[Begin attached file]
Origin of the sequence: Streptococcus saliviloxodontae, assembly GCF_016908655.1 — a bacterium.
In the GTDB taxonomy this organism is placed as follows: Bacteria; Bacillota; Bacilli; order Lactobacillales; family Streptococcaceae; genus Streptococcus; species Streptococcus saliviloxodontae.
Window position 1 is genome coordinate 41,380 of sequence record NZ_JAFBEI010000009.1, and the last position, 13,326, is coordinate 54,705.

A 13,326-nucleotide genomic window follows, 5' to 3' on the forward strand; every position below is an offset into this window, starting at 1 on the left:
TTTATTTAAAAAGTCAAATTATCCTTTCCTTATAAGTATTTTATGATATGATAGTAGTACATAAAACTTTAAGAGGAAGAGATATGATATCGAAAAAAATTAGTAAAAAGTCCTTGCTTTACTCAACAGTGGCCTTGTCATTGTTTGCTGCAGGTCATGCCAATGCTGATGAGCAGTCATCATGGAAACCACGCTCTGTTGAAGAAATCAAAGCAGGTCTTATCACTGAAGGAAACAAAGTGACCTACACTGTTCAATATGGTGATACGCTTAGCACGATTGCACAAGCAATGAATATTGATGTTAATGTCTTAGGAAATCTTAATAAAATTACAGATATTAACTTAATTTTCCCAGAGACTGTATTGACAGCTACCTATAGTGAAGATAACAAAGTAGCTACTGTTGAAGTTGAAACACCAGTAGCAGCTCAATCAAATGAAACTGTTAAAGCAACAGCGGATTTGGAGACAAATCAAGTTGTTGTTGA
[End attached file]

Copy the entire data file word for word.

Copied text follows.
Origin of the sequence: Streptococcus saliviloxodontae, assembly GCF_016908655.1 — a bacterium.
In the GTDB taxonomy this organism is placed as follows: Bacteria; Bacillota; Bacilli; order Lactobacillales; family Streptococcaceae; genus Streptococcus; species Streptococcus saliviloxodontae.
Window position 1 is genome coordinate 41,380 of sequence record NZ_JAFBEI010000009.1, and the last position, 13,326, is coordinate 54,705.

A 13,326-nucleotide genomic window follows, 5' to 3' on the forward strand; every position below is an offset into this window, starting at 1 on the left:
TTTATTTAAAAAGTCAAATTATCCTTTCCTTATAAGTATTTTATGATATGATAGTAGTACATAAAACTTTAAGAGGAAGAGATATGATATCGAAAAAAATTAGTAAAAAGTCCTTGCTTTACTCAACAGTGGCCTTGTCATTGTTTGCTGCAGGTCATGCCAATGCTGATGAGCAGTCATCATGGAAACCACGCTCTGTTGAAGAAATCAAAGCAGGTCTTATCACTGAAGGAAACAAAGTGACCTACACTGTTCAATATGGTGATACGCTTAGCACGATTGCACAAGCAATGAATATTGATGTTAATGTCTTAGGAAATCTTAATAAAATTACAGATATTAACTTAATTTTCCCAGAGACTGTATTGACAGCTACCTATAGTGAAGATAACAAAGTAGCTACTGTTGAAGTTGAAACACCAGTAGCAGCTCAATCAAATGAAACTGTTAAAGCAACAGCGGATTTGGAGACAAATCAAGTTGTTGTTGA